SA v ENG: The average Joe who isn’t actually average



Don’t tell me Joe Denly is not a Test cricketer. 

Have you seen the gorgeously timed drive off Pat Cummins to bring up his fifty at Manchester in just his fourth innings as a Test opener? 

Have you seen that ravishing flick off Josh Hazlewood at the Oval and the roar afterwards as he breached the fifty-run barrier? 

Have you seen the post-lunch battle between Neil Wagner and Denly on day one of the drab Mount Maunganui Test? 

Have you seen the 152kmph corker from an angry Anrich Nortje disappearing through mid-on for four at the Centurion?  

If you haven’t seen Joe Denly bat for long, it is likely that you will dismiss him as either a doggedly defensive batsman or a hurried limited-overs cricketer in whites. Run through his red-ball numbers – a pretty ordinary first-class average of 36.35 and a Test average of 31.30 – and you are likely to return with less of an impression than before. 

For a team focused on white-ball cricket with a Moneyball selector at the helm, Denly can easily be imagined as a last-ditch shot on a disappointing roulette night. When he is in, he tastes like old wine served on a Friday night in the cosiest bar. When he is gone, he almost always makes you feel like you chewed your pill rather than swallow it with water.

Port Elizabeth on day one was no different from the average Joe’s average day of Test cricket. One moment, he is loosely driving Keshav Maharaj through cover only to be given a reprieve by Dean Elgar. The next moment he is creaming a drive off Dane Paterson or slashing Kagiso Rabada over point. Yet, just as another innings teased to knife through the rough crust and ooze creamy cheese, the inevitable, impromptu end manifested.

Committed on his back foot against Maharaj’s slider, Denly was a sitting duck when South Africa reviewed the on-field call that hoped to save Denly’s average day.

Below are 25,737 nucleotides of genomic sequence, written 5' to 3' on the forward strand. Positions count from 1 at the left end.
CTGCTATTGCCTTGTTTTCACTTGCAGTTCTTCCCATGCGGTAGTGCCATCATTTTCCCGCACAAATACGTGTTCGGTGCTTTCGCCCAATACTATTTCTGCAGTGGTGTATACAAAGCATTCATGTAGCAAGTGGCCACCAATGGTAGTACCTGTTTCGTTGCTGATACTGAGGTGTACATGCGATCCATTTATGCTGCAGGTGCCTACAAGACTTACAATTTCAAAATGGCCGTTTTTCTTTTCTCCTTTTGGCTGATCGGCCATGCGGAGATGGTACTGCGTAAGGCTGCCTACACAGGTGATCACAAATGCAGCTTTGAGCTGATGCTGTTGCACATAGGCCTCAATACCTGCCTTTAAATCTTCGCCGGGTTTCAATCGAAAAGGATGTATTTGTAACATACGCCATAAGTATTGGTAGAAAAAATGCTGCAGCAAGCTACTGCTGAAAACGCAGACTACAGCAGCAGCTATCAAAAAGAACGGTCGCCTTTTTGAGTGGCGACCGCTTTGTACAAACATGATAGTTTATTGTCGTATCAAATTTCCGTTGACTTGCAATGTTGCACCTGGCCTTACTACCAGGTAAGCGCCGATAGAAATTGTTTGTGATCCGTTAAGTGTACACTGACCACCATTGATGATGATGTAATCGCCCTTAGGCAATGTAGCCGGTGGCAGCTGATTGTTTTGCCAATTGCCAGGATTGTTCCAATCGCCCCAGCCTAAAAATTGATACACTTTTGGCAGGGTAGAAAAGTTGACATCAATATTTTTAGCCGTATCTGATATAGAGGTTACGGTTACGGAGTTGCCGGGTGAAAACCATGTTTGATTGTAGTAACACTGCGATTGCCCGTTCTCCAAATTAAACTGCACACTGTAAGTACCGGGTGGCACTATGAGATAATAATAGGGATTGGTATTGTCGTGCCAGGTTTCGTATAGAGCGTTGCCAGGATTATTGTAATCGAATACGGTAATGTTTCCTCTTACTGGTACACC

A 100 balls for 25 runs from a Test no. 3 is almost never ideal. Yet, this is pretty much in sync with the average Denly innings in Tests of late. In 15 of his 24 innings since his Test debut, Denly has faced 50-plus balls. Since his debut, only two other batsmen – Marnus Labuschagne and Joe Root – have faced more deliveries than the 1908 balls he has countered in Test cricket. Yet, Denly’s returns pale in comparison to them and a lot of others beneath him in the most deliveries faced list. 

In seven of his last nine innings, Denly has faced 100-plus deliveries. His scores in those seven innings? 94, 74, 35, 50, 38, 31, 25. Definitely not bad,  but for someone who has looked all class and defiant in his Test knocks, the missing three-figure mark in the runs column is glaring. 

Joe Denly being cleaned up by Keshav Maharaj.

15 of his 24 Test innings have reached double digits without breaching the half-century hurdle. A further three have ended on or before 53. In his last five innings, Denly has gotten resounding, impressive starts, yet has reached 50 only once and even then, he added zero more to that score. Even by the other Joe’s standards, there are too many starts that haven’t been converted into something more substantial. 

There is no set template given to Denly about how he has to bat, which probably explains all those wasted deliveries, but there seems to be an onus on putting up winning totals in the first innings whatever it takes.